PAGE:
Fight for justice over Leeds hit and run death: Victim’s dad takes petition to Prime Minister

James Gilbey.
James Gilbey.
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A fight for justice which began with the hit-and-run death of a hugely popular young man from Leeds has now been taken straight to the Prime Minister.

James Gilbey, from Bramley, was 25 when he was killed in July 2015 by two men racing at speeds of up to 79mph along Stanningley by-pass.

James Gilbey.

James Gilbey.

Despite fleeing the scene, going into hiding for several days and burning their clothes to avoid getting caught, his killers will likely spend just four years in prison.

Now James’ father, who has fought for a change in the law to bring in tougher sentences for those causing death by dangerous driving, has presented a petition to Downing Street with the backing of more than 15,000 people.

“My son was enjoying life – he had the right to enjoy life,” said Major Richard Gilbey. “That was taken from him by the callous actions of those two men.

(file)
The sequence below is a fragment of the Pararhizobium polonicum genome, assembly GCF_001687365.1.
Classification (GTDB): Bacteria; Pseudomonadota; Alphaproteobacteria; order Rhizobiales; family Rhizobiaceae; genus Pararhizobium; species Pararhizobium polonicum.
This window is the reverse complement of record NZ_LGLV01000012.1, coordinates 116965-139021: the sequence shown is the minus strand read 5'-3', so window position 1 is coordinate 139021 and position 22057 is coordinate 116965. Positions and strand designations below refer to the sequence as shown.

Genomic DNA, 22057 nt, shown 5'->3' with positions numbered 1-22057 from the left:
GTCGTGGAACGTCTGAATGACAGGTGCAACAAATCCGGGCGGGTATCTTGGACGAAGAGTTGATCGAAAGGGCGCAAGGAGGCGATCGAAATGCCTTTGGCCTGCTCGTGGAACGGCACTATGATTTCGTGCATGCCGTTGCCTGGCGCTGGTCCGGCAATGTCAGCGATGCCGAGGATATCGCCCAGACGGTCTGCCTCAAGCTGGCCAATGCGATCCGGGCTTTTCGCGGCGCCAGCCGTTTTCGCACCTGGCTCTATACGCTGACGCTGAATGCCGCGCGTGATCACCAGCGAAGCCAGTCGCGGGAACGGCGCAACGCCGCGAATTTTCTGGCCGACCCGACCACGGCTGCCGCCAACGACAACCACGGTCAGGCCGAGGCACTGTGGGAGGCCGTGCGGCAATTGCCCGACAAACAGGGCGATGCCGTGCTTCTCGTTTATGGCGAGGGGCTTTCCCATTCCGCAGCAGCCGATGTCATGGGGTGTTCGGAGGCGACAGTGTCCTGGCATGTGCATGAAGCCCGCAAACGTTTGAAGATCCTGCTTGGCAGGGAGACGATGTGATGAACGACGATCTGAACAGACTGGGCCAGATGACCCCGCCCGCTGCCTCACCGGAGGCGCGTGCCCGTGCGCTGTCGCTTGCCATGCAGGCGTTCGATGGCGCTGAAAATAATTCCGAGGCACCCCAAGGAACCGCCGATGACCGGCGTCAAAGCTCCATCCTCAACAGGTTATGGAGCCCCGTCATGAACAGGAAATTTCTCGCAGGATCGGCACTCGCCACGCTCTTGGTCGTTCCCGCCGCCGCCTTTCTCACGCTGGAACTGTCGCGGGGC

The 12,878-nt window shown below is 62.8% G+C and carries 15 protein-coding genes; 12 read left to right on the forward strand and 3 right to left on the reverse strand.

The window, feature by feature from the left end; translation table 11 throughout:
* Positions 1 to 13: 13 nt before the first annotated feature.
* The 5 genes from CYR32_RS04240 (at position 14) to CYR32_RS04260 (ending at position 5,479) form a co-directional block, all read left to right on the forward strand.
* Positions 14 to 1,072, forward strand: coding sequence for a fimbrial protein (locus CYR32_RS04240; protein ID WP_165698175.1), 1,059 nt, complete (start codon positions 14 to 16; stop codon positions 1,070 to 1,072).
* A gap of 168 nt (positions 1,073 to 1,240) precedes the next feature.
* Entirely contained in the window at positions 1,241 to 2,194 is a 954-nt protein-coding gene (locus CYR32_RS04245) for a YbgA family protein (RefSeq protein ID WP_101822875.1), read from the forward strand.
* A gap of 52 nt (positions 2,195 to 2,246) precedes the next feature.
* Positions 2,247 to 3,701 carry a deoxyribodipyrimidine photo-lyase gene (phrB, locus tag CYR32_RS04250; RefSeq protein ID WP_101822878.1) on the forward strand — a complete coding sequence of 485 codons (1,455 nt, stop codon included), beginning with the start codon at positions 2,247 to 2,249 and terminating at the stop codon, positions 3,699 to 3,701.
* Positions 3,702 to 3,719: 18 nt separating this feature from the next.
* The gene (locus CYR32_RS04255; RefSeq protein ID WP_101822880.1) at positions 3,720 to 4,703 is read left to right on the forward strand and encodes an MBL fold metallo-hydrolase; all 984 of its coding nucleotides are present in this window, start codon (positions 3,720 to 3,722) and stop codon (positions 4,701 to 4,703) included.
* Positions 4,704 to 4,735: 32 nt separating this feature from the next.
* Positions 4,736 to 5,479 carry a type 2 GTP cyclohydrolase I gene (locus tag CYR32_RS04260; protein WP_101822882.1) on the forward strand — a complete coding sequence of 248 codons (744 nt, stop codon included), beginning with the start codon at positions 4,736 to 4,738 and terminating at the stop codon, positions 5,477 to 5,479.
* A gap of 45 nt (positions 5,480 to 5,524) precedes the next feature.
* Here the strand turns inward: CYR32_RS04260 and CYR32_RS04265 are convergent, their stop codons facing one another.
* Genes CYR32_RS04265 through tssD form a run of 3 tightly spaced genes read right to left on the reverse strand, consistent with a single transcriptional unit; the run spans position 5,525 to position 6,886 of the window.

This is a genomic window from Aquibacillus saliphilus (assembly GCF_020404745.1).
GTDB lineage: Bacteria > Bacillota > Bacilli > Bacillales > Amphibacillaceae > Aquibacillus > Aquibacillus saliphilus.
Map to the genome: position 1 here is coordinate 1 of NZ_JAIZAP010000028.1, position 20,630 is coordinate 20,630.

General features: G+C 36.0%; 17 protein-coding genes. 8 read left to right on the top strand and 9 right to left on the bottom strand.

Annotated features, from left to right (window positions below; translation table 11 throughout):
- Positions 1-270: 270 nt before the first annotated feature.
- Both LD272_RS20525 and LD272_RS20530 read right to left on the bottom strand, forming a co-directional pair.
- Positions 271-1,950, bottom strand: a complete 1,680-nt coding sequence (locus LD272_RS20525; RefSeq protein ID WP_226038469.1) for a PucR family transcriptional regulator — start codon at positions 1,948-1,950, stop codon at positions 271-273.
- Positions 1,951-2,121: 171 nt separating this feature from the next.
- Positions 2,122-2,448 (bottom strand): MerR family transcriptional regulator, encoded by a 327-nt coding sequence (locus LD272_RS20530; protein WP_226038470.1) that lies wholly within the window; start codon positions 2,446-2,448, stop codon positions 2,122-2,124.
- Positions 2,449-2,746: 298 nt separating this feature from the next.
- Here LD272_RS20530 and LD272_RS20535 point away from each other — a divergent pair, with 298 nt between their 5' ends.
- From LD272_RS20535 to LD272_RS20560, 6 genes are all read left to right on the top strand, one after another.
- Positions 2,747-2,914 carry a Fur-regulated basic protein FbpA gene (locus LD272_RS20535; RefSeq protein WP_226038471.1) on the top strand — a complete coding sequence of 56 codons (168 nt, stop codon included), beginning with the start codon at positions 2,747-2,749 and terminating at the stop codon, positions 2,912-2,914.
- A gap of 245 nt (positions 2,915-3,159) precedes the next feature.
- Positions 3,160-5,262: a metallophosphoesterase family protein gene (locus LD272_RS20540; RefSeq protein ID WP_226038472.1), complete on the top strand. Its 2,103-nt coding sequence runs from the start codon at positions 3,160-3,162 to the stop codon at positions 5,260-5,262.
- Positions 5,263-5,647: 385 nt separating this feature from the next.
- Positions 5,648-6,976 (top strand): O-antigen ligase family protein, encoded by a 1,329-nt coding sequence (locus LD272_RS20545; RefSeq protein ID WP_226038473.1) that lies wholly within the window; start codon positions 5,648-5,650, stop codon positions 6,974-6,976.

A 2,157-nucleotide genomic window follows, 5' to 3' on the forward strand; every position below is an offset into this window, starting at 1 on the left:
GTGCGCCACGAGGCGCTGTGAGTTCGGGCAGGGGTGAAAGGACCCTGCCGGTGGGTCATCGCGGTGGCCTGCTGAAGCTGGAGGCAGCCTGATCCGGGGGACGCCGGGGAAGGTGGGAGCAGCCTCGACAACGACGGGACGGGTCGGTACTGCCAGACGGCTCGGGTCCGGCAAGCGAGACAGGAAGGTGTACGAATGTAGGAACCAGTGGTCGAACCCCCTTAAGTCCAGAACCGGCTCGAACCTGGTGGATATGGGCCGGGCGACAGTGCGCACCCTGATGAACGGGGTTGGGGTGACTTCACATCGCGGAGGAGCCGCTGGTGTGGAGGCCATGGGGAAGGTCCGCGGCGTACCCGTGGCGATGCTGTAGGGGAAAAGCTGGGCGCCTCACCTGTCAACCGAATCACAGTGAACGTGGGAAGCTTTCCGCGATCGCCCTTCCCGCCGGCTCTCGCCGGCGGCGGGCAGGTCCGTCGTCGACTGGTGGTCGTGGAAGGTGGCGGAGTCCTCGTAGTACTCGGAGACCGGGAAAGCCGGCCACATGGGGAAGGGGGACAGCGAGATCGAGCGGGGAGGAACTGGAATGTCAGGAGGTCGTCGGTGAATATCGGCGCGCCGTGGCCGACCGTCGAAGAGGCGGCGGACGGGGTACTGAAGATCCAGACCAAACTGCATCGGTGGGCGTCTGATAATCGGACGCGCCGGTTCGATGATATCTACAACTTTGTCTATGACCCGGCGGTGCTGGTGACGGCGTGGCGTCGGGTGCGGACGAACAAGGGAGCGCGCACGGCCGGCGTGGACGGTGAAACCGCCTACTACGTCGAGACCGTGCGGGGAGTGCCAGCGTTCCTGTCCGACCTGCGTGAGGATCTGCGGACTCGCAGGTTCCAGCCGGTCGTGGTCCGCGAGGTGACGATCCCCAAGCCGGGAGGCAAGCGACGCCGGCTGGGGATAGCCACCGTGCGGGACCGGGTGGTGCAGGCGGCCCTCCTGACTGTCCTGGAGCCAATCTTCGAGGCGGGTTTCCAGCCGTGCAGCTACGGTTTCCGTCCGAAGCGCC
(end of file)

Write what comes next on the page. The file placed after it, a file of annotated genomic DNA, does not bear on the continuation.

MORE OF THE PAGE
“They’ve taken my son’s life, and they’ve destroyed our family’s life. Yet it’s a mere inconvenience for them. They will walk away.

“That is an injustice.”

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Sweeping changes were proposed by the Government last month to bring in tougher penalties – including up to life in jail – for those causing death by dangerous driving.

This comes after an investigation by the YEP revealed that not a single person has been handed the maximum sentence of up to 14 years.

Major Gilbey, who says the Government move is a step in the right direction, says strict guidelines also need to be brought in to ensure that maximum sentence is actually used.

“What we need to do is to change the sentencing guidelines,” he said. “For the worst cases, life sentences should be imposed and there should be clear guidelines to make that possible.”

Majid Malik, of Silverhill Avenue in Bradford, and Kaiz Mahmood of Hinchliff Street, Bradford, both 28, were sentenced to eight years in jail for James’ death and will serve four.

“They killed James, they left him dead in the street, they fled and burned their clothes,” said Major Gilbey. “For all of that, they will serve four years in prison.

“It trivialises those who lost their lives. Yet people are taking lives through reckless behaviour and walking free after no more than two or three years. That’s why I need to fight on.”

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